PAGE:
We have documented the current trends: Bonaire has experienced a quadrupling in population size over the past half century. Cruise tourism started growing exponentially in the mid-2000s, and stay-over tourism steadily increasing. All while access to freshwater with the climate change projections becomes more difficult and costly. While some Dutch Caribbean islands might have experienced a much more explosive increase in tourism and population than Bonaire (e.g. Aruba), other islands experience more stability (e.g. Saba). Anecdotal evidence from other islands (see Bonaire reporter, 2022), as well as the projections showcased in this report imply that if Bonaire wants to stay relevant as a tourist destination and support its growing population the island needs to focus on its long-term assets.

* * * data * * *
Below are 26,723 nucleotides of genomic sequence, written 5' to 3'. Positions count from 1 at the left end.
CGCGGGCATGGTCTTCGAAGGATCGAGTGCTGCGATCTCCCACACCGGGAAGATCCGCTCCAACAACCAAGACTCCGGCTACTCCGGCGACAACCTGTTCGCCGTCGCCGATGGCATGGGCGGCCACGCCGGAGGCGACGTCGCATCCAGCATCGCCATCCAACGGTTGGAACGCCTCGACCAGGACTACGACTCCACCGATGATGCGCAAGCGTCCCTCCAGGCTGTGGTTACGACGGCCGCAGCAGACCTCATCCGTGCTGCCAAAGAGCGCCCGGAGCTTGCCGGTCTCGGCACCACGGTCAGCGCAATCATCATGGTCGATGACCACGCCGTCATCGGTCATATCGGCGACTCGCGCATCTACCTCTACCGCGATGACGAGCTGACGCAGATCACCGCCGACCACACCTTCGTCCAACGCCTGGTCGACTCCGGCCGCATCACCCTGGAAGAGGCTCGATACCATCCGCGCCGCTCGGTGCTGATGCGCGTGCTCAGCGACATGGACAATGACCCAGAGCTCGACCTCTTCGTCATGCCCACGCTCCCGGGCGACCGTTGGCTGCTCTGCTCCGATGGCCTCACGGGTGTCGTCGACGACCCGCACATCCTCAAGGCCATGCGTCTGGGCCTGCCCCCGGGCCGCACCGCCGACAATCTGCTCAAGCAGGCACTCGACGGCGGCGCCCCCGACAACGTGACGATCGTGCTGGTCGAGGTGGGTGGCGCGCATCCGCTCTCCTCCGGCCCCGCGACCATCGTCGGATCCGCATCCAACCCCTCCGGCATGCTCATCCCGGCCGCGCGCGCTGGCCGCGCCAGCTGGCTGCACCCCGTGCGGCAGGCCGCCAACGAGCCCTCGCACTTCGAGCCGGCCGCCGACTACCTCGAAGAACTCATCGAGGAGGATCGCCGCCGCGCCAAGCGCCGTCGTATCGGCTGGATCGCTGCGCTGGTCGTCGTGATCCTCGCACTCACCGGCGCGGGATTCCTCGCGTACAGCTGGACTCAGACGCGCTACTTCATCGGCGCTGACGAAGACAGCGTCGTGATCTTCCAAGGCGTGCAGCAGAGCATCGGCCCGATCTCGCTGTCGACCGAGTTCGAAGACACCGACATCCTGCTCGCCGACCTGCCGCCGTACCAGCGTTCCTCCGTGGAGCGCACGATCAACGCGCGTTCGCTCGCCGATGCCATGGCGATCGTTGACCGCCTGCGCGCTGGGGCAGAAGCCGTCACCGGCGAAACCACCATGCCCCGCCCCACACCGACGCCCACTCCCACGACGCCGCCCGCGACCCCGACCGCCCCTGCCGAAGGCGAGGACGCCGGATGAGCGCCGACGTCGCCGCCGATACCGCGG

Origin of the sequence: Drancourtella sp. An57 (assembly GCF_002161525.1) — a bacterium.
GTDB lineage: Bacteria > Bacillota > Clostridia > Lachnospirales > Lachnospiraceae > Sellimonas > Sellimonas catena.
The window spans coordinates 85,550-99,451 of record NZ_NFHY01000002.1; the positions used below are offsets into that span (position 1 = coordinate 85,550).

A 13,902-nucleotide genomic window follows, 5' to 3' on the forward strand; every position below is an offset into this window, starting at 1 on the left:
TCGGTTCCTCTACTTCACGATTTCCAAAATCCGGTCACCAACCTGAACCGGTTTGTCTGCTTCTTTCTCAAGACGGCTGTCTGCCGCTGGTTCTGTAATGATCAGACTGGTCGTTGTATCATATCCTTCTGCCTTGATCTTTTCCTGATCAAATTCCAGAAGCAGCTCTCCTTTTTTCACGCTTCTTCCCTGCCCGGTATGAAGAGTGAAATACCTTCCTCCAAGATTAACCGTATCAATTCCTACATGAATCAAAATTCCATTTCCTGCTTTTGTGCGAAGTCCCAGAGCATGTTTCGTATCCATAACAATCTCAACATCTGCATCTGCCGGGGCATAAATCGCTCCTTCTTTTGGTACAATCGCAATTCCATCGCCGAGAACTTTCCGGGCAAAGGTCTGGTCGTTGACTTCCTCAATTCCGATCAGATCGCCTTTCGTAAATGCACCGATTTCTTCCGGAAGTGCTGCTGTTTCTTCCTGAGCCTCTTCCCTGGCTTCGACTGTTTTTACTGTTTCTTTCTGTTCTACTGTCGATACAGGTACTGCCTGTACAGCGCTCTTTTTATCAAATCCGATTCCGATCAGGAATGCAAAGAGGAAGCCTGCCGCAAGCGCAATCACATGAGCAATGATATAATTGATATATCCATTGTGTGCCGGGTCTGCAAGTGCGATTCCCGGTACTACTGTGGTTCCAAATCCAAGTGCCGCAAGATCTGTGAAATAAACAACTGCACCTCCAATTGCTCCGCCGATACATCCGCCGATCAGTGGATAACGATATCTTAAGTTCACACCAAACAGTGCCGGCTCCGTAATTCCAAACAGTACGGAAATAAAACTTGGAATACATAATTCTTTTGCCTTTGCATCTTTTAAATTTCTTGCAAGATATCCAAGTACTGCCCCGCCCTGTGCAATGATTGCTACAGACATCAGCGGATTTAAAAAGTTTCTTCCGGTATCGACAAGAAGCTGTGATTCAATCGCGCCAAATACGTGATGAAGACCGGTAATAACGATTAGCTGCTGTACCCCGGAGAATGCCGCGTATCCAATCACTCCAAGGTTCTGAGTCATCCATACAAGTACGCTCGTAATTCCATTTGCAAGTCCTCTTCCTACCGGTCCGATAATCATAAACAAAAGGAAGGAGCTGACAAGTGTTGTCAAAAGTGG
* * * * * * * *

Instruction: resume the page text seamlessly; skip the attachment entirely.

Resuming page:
The scenarios in this report were described using indicators that progress along the trends and rates of the past several years. While these assumptions include some climate change parameters like gradual warming, and gradually reduced precipitation, they fail to consider implications of unforeseen natural disasters, or increasing severe weather conditions which will take a toll on the island. Neither do the scenario projections consider any changes in world trade processes for food or fuel. An honest look at the state of the island for the next 30 years under the Business as Usual projections indicates that sustaining such growth under the current (environmental or political) conditions of the planet are relatively short-lived, and are built on a set of fragile assumptions.